“Basically, since the middle of the sixth grade, he’s been in the pool year-round,” Eric said of his son.
Evan’s older brother, Adam, played basketball and ran track for the Terre Haute South Braves, graduating in 2009. Both shared the early morning workouts of their respective sports, as well as evening practices and weekend competitions, Eric said, joking at how his kids truly lived at the school while there.
Thompson said most swimmers in the Paralympic Games are double-amputees, in contrast to Evan’s condition. Evan’s legs enable him to jump into the water, which is an advantage, the coach said. But, he has to drag the sizable legs of a 6-foot, 2-inch frame through the pool with only his upper body for power.
“It’s a wash,” Thompson said of the advantages and disadvantages.
Earning the burn
Thompson, who coaches the Terre Haute South swim team in addition to the Terre Haute Torpedoes club, said he treats Evan like any other athlete.
Now in his eighth year with Evan, the mentor’s pride was evident.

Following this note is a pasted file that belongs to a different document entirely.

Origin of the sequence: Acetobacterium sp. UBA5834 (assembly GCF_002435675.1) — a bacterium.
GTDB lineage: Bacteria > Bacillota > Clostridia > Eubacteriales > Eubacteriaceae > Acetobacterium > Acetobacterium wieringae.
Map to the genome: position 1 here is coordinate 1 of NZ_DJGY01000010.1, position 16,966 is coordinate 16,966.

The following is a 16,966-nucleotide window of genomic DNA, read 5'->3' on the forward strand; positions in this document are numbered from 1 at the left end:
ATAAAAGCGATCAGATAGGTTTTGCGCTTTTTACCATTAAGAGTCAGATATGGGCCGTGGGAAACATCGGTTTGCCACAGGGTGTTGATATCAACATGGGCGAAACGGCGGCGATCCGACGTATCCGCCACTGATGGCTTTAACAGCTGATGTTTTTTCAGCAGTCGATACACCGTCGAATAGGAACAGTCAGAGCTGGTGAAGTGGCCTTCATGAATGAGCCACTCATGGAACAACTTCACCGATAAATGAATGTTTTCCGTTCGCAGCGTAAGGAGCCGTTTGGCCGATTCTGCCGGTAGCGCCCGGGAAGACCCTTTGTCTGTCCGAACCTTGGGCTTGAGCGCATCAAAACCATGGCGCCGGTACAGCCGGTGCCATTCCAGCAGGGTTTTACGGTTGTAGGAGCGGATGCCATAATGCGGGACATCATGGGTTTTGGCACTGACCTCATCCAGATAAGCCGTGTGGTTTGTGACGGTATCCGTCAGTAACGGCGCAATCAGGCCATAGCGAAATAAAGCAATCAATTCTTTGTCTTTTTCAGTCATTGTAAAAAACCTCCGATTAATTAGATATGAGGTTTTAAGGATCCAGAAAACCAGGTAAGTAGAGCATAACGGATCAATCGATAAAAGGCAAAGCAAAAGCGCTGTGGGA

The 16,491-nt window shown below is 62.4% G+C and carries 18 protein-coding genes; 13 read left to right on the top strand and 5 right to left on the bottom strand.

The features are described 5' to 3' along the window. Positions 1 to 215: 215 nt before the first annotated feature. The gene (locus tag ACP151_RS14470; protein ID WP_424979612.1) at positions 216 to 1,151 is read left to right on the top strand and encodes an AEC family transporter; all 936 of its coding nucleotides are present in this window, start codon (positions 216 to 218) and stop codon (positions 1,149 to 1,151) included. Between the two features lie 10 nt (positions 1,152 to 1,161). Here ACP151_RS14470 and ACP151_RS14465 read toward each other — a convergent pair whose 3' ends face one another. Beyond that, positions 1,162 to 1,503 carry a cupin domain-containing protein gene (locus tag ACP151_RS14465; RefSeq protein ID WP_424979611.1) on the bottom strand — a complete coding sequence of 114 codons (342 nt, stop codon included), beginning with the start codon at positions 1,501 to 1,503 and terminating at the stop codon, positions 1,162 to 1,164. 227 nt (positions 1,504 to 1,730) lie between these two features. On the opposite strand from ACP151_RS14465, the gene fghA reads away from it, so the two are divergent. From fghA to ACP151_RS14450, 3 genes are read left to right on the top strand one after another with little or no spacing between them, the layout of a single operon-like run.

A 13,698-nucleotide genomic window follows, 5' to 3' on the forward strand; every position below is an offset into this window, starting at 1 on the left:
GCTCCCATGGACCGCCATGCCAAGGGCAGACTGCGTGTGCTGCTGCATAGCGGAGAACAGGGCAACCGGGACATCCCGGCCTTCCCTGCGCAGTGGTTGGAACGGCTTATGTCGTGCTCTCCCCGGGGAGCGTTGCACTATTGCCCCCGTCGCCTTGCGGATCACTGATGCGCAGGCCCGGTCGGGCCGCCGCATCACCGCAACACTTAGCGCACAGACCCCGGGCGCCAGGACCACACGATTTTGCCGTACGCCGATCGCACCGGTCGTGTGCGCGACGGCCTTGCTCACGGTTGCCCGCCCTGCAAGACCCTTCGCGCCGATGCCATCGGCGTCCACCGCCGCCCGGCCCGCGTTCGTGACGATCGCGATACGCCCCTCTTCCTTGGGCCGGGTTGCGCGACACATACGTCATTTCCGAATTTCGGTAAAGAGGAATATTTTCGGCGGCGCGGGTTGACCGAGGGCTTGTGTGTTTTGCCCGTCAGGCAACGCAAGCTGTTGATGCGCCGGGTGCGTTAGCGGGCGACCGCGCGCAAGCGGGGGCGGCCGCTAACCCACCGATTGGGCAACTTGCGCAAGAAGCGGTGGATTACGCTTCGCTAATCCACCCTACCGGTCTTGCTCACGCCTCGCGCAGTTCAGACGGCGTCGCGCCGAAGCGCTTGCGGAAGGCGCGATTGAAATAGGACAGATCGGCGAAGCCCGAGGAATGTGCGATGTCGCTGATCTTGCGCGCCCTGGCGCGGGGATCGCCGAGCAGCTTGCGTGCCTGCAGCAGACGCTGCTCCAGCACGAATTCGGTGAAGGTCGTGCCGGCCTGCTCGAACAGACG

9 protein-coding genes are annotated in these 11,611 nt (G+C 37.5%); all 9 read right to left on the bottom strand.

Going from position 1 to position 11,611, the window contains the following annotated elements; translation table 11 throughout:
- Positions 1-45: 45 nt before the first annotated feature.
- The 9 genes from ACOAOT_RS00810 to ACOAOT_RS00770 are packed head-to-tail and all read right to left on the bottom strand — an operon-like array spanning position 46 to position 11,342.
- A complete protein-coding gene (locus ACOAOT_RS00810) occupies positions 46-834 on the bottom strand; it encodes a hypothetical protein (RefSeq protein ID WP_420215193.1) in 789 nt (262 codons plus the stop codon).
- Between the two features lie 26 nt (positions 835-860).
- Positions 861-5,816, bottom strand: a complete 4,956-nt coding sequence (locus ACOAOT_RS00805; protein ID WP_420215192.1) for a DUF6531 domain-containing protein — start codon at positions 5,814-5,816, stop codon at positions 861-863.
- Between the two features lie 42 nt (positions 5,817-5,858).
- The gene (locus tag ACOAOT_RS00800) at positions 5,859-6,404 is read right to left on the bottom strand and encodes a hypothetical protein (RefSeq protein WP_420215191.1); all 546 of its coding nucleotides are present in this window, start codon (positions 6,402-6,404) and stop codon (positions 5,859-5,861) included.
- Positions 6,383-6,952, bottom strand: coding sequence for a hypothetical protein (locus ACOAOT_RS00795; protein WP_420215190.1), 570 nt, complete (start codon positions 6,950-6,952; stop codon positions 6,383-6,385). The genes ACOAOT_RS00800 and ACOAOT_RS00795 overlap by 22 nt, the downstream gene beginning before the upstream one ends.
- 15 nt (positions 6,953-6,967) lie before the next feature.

All the more reason to keep up the workload.
“His training load right now is pretty busy,” Thompson said, noting that once overseas, Evan will be coached by the U.S. team.
“But we haven’t rested on our laurels, if you would, since the trials.”
In addition to lifting weights and “dry land training,” Evan hits the pool twice a day, ramping up the effort before leaving for Germany next week.
Once overseas, he’ll slow down a bit in preparation for the events beginning Aug. 29.
“He’s training about four hours a day right now,” Thompson said, describing “dry land training” as plyometrics, calisthenics and some weights.
Each workout session burns about 4,000 calories, he said, estimating Evan’s daily caloric intake to be between 8,000 and 10,000 per day.
Evan weighs between 175 and 180 pounds, eating six meals a day, and packing in granola bars and cookies between meals.
“Probably the go-to is Pop Tarts,” he said, remarking that his family buys the pastries by the case. “Anything I can find that tastes good.”
Thompson’s coaching success hit a new peak this summer, as not one, but two of his athletes qualified for the Paralympic trials in June.